TABLE OF CONTENTS
I. Title Page
V. Conclusion and Recommendation
When assessing lending proposals banks apply certain general principles of good lending, often referred to as the canons of lending. Although not all of the principles can be applied by corporate credit managers to requests for trade credit, most are generally applicable. They provide an excellent framework for assessing all credit proposals. Because the purpose of lending is to earn interest and make a profit, it follows that principles of good lending should be concerned with ensuring, so far as possible, that the borrower will be able to make the scheduled repayments with interest, in full and within the required time period. Otherwise, the profit from any interest earned is reduced or even wiped out by the bad debt when the customer eventually defaults. Everybody needs to borrow money. Whether it is to buy a home or a car or to enjoy the convenience of a credit card, borrowing is as much as part of our daily lives as brushing our teeth or going to work or school. The problem is that borrowing money costs money. You have to pay interest on borrowed money to make loans worth a lender’s while. And if you are not paying attention you could end up paying more in interest than you did for something you originally bought on credit. It’s important to understand the nature of borrowing and the effective ways of collecting credits that will not affect the individual’s behaviour.
Lending basically is to provide anything material or money specifically temporarily on condition that the amount borrowed is returned, usually with an interest fee. (startupbizhub.com)
The initial lending or borrowing proposition must come from the customer. The customer must ask to borrow a certain amount of money for a certain period of time and for a particular purpose, making it clear how the bank can expect to be repaid. It is then the task of the banker to decide whether the proposition is acceptable in its current form, whether it would be acceptable if it were amended, or whether it is not acceptable in any form.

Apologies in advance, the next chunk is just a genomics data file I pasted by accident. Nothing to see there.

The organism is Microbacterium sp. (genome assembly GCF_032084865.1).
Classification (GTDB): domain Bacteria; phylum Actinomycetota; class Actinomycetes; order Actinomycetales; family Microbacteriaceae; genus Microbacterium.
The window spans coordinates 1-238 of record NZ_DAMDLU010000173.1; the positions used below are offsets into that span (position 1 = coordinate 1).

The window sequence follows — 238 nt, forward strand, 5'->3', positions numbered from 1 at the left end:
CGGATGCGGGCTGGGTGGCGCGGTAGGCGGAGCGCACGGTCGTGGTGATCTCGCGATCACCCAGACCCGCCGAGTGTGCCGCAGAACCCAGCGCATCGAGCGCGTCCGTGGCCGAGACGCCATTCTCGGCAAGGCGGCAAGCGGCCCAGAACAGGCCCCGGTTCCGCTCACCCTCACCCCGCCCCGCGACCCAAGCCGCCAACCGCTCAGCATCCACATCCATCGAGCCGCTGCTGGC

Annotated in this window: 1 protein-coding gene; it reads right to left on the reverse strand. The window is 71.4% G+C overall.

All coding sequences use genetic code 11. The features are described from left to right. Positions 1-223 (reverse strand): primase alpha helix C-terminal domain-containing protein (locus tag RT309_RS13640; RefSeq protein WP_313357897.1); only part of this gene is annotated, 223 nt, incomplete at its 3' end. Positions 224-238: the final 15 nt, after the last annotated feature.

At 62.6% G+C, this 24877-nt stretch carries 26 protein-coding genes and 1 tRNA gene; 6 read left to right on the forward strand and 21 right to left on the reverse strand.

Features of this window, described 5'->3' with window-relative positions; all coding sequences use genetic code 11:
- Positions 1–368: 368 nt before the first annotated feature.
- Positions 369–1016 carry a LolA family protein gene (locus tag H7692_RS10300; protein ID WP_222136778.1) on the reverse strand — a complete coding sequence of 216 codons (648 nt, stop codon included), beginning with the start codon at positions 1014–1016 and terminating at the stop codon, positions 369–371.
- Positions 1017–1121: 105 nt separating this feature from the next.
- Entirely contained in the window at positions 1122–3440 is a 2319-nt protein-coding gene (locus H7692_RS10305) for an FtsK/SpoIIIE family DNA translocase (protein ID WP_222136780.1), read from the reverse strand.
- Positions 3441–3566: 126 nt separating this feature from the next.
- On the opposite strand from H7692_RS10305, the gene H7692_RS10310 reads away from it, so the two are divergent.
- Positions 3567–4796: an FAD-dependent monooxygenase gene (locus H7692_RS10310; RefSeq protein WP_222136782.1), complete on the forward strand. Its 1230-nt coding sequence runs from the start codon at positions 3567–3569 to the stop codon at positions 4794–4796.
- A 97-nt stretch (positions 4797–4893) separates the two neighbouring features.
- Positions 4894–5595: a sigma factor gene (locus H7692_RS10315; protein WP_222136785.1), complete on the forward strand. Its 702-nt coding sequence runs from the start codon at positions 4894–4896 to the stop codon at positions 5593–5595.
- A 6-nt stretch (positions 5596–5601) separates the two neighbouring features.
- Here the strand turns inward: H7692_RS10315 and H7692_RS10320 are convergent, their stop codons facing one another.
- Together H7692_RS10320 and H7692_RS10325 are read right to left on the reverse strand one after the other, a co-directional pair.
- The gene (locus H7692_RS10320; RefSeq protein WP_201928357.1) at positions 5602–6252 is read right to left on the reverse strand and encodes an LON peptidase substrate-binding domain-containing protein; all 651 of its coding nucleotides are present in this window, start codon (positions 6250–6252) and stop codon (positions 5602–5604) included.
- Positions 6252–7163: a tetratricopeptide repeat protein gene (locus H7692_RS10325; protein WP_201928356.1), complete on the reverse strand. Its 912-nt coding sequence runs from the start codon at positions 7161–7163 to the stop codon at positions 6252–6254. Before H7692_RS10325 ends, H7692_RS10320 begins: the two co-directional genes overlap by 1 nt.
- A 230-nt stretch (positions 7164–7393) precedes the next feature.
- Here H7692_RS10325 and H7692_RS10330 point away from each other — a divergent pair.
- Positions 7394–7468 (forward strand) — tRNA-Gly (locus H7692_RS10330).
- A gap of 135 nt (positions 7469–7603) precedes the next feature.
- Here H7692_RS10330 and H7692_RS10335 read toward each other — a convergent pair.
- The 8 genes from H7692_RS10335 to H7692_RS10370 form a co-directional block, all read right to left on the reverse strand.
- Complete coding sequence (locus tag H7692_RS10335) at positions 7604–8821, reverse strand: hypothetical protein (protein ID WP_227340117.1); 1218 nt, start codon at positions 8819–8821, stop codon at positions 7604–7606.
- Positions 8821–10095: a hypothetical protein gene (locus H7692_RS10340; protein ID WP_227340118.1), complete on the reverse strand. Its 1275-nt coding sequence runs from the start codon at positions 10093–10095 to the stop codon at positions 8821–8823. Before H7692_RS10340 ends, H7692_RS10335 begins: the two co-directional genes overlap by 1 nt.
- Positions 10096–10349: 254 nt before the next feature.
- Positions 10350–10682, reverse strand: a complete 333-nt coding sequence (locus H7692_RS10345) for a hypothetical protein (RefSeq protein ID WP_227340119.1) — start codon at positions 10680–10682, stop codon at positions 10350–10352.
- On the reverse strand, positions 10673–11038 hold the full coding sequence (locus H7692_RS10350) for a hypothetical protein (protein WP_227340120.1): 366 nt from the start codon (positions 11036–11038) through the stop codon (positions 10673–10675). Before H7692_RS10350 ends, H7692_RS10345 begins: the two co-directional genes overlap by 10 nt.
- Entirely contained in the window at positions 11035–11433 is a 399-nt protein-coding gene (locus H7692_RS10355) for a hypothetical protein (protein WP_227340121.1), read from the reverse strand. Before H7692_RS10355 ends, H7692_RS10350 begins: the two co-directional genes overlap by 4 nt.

If a bank agrees to lend, it will want to structure the loan or facility to match the purpose for which it is being given.
Many lending decisions are based on experience and on the banker’s instinct that the customer will repay the loan and in full. However, a structured objective approach should be used. One such approach is to consider each important factor in turn and assess whether the lending proposition satisfies certain criteria. (Coyle, 2000)
Lending company shall refer to a corporation engaged in granting loans from its own capital funds or from funds sourced from not more than nineteen persons. It excludes banking institutions, investment houses, savings and loan associations, financing companies, pawnshops, insurance companies, cooperatives and other credit institutions already regulated by law. Lending companies are also synonymous with lending investors. (startupbizhub.com)
Good Debt and Bad Debt
When people think debt, they probably think of it negatively. Debt is the amount owed to a person or organization for funds borrowed. But not all debt is bad debt. In fact some kinds of debt allow you to grow your net worth and increase wealth in a way you never could without borrowing.
Good debt is borrowing for an item that appreciates in value or that helps you increase your income or net worth over the long term. Good debt involves using credit to pay for items that will still be around when you’re done paying for them. Good debt is usually worth every penny of interest you’ll pay to borrow money. Take a mortgage, for example. A mortgage is good debt because your home is likely to appreciate in value and...
References: Coyle, Brian. (2000). Corporate Credit Analysis. Chicago and London:
Fitzroy Dearbon Publishers.
Coyle, Brian. (2000). Framework for Credit Risk Management. Chicago and London:
Fitzroy Dearbon Publishers.
Garmaise, Mark J. and Gabriel Natividad.(2010).“Information, the Cost of Credit, and
Operational Efficiency: An empirical Study of Microfinance”, The Review
Mueller, Karin Price. (2001). Online Money Management. Redmond, Washington:
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